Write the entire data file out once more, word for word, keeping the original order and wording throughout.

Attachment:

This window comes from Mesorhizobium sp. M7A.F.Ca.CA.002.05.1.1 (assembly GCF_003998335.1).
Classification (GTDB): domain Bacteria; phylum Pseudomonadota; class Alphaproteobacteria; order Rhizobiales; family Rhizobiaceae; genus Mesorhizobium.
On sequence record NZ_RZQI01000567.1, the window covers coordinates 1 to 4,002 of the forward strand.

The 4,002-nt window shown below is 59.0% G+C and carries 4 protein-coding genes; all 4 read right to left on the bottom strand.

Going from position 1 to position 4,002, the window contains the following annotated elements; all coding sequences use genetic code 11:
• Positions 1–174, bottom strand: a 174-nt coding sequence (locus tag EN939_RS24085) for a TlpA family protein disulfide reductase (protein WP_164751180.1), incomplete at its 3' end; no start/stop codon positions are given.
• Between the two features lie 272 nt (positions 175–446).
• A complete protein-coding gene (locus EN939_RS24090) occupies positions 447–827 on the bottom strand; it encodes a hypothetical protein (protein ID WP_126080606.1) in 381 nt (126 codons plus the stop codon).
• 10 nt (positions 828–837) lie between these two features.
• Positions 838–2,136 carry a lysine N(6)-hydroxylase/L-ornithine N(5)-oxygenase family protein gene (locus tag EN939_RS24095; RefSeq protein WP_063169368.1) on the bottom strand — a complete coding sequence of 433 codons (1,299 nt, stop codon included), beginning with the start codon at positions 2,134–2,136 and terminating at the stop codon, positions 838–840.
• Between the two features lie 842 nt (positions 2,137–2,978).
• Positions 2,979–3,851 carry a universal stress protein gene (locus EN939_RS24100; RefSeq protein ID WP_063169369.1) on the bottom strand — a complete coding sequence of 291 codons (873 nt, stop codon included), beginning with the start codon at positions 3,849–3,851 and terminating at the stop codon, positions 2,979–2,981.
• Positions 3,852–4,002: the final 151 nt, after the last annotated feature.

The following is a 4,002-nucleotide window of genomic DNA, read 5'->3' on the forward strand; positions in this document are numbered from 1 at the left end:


This window comes from Mesorhizobium sp. M7A.F.Ca.CA.002.05.1.1 (assembly GCF_003998335.1).
Classification (GTDB): domain Bacteria; phylum Pseudomonadota; class Alphaproteobacteria; order Rhizobiales; family Rhizobiaceae; genus Mesorhizobium.
On sequence record NZ_RZQI01000567.1, the window covers coordinates 1 to 4,002 of the forward strand.

The 4,002-nt window shown below is 59.0% G+C and carries 4 protein-coding genes; all 4 read right to left on the bottom strand.

Going from position 1 to position 4,002, the window contains the following annotated elements; all coding sequences use genetic code 11:
• Positions 1–174, bottom strand: a 174-nt coding sequence (locus tag EN939_RS24085) for a TlpA family protein disulfide reductase (protein WP_164751180.1), incomplete at its 3' end; no start/stop codon positions are given.
• Between the two features lie 272 nt (positions 175–446).
• A complete protein-coding gene (locus EN939_RS24090) occupies positions 447–827 on the bottom strand; it encodes a hypothetical protein (protein ID WP_126080606.1) in 381 nt (126 codons plus the stop codon).
• 10 nt (positions 828–837) lie between these two features.
• Positions 838–2,136 carry a lysine N(6)-hydroxylase/L-ornithine N(5)-oxygenase family protein gene (locus tag EN939_RS24095; RefSeq protein WP_063169368.1) on the bottom strand — a complete coding sequence of 433 codons (1,299 nt, stop codon included), beginning with the start codon at positions 2,134–2,136 and terminating at the stop codon, positions 838–840.
• Between the two features lie 842 nt (positions 2,137–2,978).
• Positions 2,979–3,851 carry a universal stress protein gene (locus EN939_RS24100; RefSeq protein ID WP_063169369.1) on the bottom strand — a complete coding sequence of 291 codons (873 nt, stop codon included), beginning with the start codon at positions 3,849–3,851 and terminating at the stop codon, positions 2,979–2,981.
• Positions 3,852–4,002: the final 151 nt, after the last annotated feature.

The following is a 4,002-nucleotide window of genomic DNA, read 5'->3' on the forward strand; positions in this document are numbered from 1 at the left end: